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Shooters Lube

4741 Views 15 Replies 11 Participants Last post by  roaniecowpony
Anyone in here use Shooters Lube? See alot of positive reviews, just curious if it really is that good?
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Oh come on we can always use another lube thread. :sleep:

Crash we know you are new here and we are not picking on you. When it comes to which lube you will get 500 answers from 200 people. Bottom line you need to try for yourself. Climate is a big factor in choosing a lube. What works great in florida may not work in montanna.
 

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Oh come on we can always use another lube thread. :sleep:

Crash we know you are new here and we are not picking on you. When it comes to which lube you will get 500 answers from 200 people. Bottom line you need to try for yourself. Climate is a big factor in choosing a lube. What works great in florida may not work in montanna.
Not feeling picked on. Lol. If I would have looked further into the forum I would have found it. I myself always used hoppes but in my FB page I see shooter lube advertised a lot.
 

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Ballistol is all you need. Non toxic, perfect CLP.
Why do I know? I live in Miami, Florida, the most inhospitable weather in the whole country for guns, yet, none of my guns have rust and none have ever failed me.


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Ballistol is all you need. Non toxic, perfect CLP.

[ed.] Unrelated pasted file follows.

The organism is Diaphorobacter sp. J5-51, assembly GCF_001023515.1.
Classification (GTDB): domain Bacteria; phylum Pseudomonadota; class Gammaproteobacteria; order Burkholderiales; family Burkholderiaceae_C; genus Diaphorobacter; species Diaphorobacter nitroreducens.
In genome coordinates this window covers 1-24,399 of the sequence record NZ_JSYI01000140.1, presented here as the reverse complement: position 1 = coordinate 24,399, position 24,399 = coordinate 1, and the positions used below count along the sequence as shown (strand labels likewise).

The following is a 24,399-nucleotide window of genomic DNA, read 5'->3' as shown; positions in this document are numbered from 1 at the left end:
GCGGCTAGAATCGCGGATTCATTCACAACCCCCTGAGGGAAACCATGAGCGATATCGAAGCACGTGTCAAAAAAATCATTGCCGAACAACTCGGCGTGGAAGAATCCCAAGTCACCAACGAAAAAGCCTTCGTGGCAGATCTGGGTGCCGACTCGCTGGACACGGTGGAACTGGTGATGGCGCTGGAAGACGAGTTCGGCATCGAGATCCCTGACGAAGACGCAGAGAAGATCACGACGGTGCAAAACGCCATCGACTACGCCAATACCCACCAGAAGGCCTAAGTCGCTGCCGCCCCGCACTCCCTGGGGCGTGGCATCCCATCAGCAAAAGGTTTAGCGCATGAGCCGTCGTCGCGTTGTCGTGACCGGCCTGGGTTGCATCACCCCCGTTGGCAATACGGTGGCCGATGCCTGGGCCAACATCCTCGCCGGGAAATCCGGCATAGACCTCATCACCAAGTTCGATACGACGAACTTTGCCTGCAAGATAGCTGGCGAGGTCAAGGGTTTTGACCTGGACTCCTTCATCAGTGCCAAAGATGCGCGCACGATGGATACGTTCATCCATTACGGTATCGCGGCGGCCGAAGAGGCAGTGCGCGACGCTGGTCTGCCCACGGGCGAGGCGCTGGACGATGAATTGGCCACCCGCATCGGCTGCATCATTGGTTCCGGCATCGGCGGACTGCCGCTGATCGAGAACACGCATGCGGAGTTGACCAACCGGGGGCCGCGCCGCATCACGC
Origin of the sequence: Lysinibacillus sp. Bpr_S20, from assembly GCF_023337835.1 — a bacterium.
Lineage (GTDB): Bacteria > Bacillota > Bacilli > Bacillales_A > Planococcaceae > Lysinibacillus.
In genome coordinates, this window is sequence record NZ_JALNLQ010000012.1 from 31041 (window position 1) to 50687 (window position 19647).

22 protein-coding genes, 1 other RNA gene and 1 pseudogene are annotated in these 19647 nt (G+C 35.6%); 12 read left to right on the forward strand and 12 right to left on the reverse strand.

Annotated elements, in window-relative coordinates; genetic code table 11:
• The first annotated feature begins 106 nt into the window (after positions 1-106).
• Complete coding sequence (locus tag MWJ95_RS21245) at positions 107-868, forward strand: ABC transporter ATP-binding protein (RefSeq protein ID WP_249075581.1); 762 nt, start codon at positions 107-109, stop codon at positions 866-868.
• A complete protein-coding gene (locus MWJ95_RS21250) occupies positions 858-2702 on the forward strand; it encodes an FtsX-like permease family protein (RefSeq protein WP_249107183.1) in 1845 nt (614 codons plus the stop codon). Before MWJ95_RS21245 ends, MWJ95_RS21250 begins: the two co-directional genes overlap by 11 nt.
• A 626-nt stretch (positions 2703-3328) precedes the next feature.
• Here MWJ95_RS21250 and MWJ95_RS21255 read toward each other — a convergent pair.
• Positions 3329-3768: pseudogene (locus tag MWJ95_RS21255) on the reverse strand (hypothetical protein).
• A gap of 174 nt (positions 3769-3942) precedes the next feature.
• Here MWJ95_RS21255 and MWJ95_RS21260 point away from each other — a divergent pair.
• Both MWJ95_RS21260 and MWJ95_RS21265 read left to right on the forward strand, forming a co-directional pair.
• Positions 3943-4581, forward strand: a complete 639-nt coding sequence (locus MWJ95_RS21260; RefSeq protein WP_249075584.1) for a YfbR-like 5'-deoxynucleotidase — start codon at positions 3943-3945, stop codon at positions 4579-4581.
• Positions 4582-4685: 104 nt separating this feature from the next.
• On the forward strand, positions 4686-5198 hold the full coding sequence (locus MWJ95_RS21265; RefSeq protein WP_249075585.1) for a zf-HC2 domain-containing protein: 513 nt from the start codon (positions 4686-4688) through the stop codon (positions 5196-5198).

Why do I know? I live in Miami, Florida, the most inhospitable weather in the whole country for guns, yet, none of my guns have rust and none have ever failed me.


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No iron in this fire, but this is from the popular test done by an enthusiast. You can read about his test here. Comprehensive Corrosion Test: 46 Products Compared
598573


Here's the video of the test samples at 168 hours.

After seeing this test, I decided to move on from RemOil to Hornady One Shot, which is about the same viscosity and will be my bore clean and exterior wipe down from now on. For particular lube requirements like the slide, I'll use a synthetic motor oil, for break open shotgun hinges, I use a Super Lube TFE grease. Hope this helps.
 
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The corrosion test is very interesting. As a matter of fact I think I’ve seen it before.
But I can tell you from my own experience: From 22 years of living in a tropical rainforest, carrying every day. Leaving guns inside the car in 140 degree weather. Shooting guns in the rain... and more importantly... since it’s hot and humid 10 months out of the year in Miami: I sweat like a wild pig and my guns get the brunt of it.
Imagine humidity, moisture, rain and sweat and yet NO RUST. I think Ballistol must be doing something right.
Besides even Hickok45 is a huge fan of Ballistol. Although I must say I was using the product before him. Hehehehe


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I use BALLISTOL and nothing else for cleaning new old guns and for storage.
After the range I clean everything with BALLISTOL and put away. It's good also for wood and leather and is not toxic.
I've done it for decades and never had any issue.
 
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Guys, as the man testing the products stated, if you have a product you've used and are satisfied, there's no reason to change. I have shotguns that are 100 years old and have made it this far without the benefit of these modern products. Some traditional doublegun enthusiasts still use pure mineral oil and petroleum jelly exclusively.